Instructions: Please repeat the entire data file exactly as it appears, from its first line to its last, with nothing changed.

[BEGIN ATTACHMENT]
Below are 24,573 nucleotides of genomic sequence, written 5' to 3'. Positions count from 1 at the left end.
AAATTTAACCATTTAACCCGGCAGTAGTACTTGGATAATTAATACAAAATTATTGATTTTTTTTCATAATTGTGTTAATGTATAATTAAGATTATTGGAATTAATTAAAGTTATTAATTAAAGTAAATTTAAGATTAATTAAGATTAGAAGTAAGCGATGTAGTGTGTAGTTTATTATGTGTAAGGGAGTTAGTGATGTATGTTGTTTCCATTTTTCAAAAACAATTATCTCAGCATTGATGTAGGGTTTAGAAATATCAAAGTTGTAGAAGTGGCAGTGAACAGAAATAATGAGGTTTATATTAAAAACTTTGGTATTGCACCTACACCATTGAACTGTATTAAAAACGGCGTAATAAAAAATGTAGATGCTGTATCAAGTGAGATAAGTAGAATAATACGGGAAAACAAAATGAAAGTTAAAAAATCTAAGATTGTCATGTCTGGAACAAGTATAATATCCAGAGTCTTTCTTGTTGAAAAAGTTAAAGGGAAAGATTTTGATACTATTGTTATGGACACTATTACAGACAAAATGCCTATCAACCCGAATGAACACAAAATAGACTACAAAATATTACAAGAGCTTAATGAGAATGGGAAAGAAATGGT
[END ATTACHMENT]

Below are 24,573 nucleotides of genomic sequence, written 5' to 3'. Positions count from 1 at the left end.
AAATTTAACCATTTAACCCGGCAGTAGTACTTGGATAATTAATACAAAATTATTGATTTTTTTTCATAATTGTGTTAATGTATAATTAAGATTATTGGAATTAATTAAAGTTATTAATTAAAGTAAATTTAAGATTAATTAAGATTAGAAGTAAGCGATGTAGTGTGTAGTTTATTATGTGTAAGGGAGTTAGTGATGTATGTTGTTTCCATTTTTCAAAAACAATTATCTCAGCATTGATGTAGGGTTTAGAAATATCAAAGTTGTAGAAGTGGCAGTGAACAGAAATAATGAGGTTTATATTAAAAACTTTGGTATTGCACCTACACCATTGAACTGTATTAAAAACGGCGTAATAAAAAATGTAGATGCTGTATCAAGTGAGATAAGTAGAATAATACGGGAAAACAAAATGAAAGTTAAAAAATCTAAGATTGTCATGTCTGGAACAAGTATAATATCCAGAGTCTTTCTTGTTGAAAAAGTTAAAGGGAAAGATTTTGATACTATTGTTATGGACACTATTACAGACAAAATGCCTATCAACCCGAATGAACACAAAATAGACTACAAAATATTACAAGAGCTTAATGAGAATGGGAAAGAAATGGT